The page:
Neighbors speak out against realignment plan
Sandy City Council unanimously voted to vacate the existing, undeveloped Bell Street right-of-way, with plans to realign the street to make room for a future Sandy High School campus.
The dedicated roadway, which has been in city possession since before Sandy's incorporation, is extremely important to the city's long-term transportation plan, said city officials, because it provides east-west access on the north side of Highway 26, as Dubarko Road does for the residents on the south side of the highway. Once constructed, it would provide much-needed access to 362nd Avenue (extended sometime in the future) and Highway 26, which would relieve the overburdened Green Mountain Street in the Sandy Bluff subdivision.
Bell Street also would connect to a new north-south street that would provide Sandy Bluff residents access to Kelso Road.
As it exists now, the Bell Street right-of-way is a straight east-west connection, which would bisect the property owned by the Oregon Trail School District. To help the district make the most of its land, the city agreed to look at curving the street around the site where a future high school would be built.
That realignment would bring Bell Street much closer to the back fences of homeowners on Coralburst Street than the original plan. Those homeowners turned out in large numbers at the council meeting, and a half-dozen citizens spoke out against the realignment. The city received a petition with 30 area homeowners declaring their opposition to the plan.
Most residents said they felt that the relocated street would bring a dangerous amount of traffic (most of it from teenage drivers) into the neighborhood, and the access could give criminals easier access to their homes and children.
Instead of realigning Bell Street, the plan's opponents urged the council to vacate Bell Street altogether and use the road just as an entry point to a secure new high school campus.
The city's Bell Street plan would offer a 20-foot wide buffer at the narrowest point between the north right-of-way line and the south line of the Coralburst Street properties. The city says that given the width of the Bell Street bike lane that would go in, a planter strip, a sidewalk and 20-foot buffer, the shortest distance between the nearest travel lane and rear property line of any lots on Coralburst would be more than 35 feet.
Ultimately, the council decided that the need for an arterial in the Sandy Bluff area and the desire to accommodate the school district left them with no choice but to vote to vacate the existing right-of-way. The vacation doesn't take effect until the council approves a rededication at a subsequent meeting.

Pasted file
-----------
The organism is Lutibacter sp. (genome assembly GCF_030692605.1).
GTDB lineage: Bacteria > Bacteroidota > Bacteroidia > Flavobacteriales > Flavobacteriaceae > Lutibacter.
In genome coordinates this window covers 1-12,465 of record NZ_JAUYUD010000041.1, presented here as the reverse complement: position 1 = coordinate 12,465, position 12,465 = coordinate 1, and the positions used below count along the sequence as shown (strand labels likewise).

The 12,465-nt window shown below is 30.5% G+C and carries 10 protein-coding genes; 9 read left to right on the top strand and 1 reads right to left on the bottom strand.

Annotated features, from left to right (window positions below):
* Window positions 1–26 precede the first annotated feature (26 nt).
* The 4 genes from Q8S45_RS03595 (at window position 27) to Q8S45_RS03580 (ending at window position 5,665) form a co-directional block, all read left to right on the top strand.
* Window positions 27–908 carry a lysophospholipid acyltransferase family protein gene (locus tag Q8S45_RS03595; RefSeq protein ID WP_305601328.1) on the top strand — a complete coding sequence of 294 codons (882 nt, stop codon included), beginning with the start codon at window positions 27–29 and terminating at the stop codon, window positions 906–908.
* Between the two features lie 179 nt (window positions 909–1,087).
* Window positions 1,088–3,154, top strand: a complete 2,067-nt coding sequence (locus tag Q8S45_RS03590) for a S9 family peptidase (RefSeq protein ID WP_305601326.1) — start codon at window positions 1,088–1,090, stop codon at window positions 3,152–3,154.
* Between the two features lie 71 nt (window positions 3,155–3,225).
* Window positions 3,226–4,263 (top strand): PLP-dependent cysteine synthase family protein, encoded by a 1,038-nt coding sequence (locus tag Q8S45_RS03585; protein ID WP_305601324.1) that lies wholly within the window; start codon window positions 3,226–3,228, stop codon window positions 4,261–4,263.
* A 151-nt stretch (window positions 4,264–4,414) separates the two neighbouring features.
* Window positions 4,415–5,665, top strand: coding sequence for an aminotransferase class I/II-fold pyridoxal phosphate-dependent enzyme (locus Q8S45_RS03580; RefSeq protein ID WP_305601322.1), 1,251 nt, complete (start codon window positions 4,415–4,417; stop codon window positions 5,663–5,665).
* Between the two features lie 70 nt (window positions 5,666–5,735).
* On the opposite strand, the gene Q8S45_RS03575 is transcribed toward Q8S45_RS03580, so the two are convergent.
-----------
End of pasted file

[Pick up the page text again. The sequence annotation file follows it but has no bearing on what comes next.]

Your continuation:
In the meantime, councilors indicated that they wanted to meet with school district and neighborhood representatives to discuss details and to try to build consensus among the parties.
Angie Melcher, Coralburst Street: 'Having a street there is not safe. It's going to give predators more access to our back yards. Our backs are going to be turned to the street. It's going to be a danger to little kids, older kids - any of them - when our backs are turned.'
Nate Jackson, Emerald Cascade Street: 'The realignment was a short-sighted, half-baked idea when it was first proposed, and it still is. Bell Street should be completely vacated, giving the campus limited, monitored access. That's the way you build a high school campus nowadays.'
Janelle Nagle, Coralburst Street: 'We're excited at the possibility of a new high school and we will vote in favor of it. But as a parent, I'm concerned about such a major road in such close proximity to the school, with child predators, drug dealers… let's take the opportunity to make the campus as safe a place as possible.'
Bob Cecil, Coralburst Street: 'It is in your capacity to completely vacate the existing roadway and go no further. I'm opposed to relocation, not vacation.'
Nancy Edgar, Coralburst Street: 'I'm concerned about small children also in their back yards and the for the high school students that will be using that area. Find another alternate roadway.'?Susan Edgar, Coralburst Street: 'I'm concerned about what this means to my property values, with vandalism, litter, theft and noise (the road could bring). A home is more than just property, it's a safe haven. I'm concerned about bringing a bad element so close to schools.'
Tim Belanger, Oregon Trail Schools: 'We don't believe it's our role to petition you to completely vacate that arterial. Our goal is to work to make the best of both worlds. We're seeking to keep the highest function of that site for our purposes.
Phil Moyer, city councilor: 'It doesn't make sense for a street to go through the middle of (the school)… I'd like to see some additional discussions take place between the neighbors, the school and the city as to how it will ultimately look, but I think the best alternative we have is before us right now.'
Steve Nerz, city councilor: 'Three groups have needs (the school district, the city and the neighbors). It would be great if we could meet all sets of those needs, but I don't see a way to make all three parties happy here. We're all trying to look at what's best for the community and make the best decision we can.'
Linda Malone, mayor: 'With the current topography in the area and with existing houses and streets, it's going to be tough to find an alternate route. Younger drivers have a larger tendency to drive recklessly, but 35 feet is a pretty good buffer for a car. This is probably the only logical alternative.'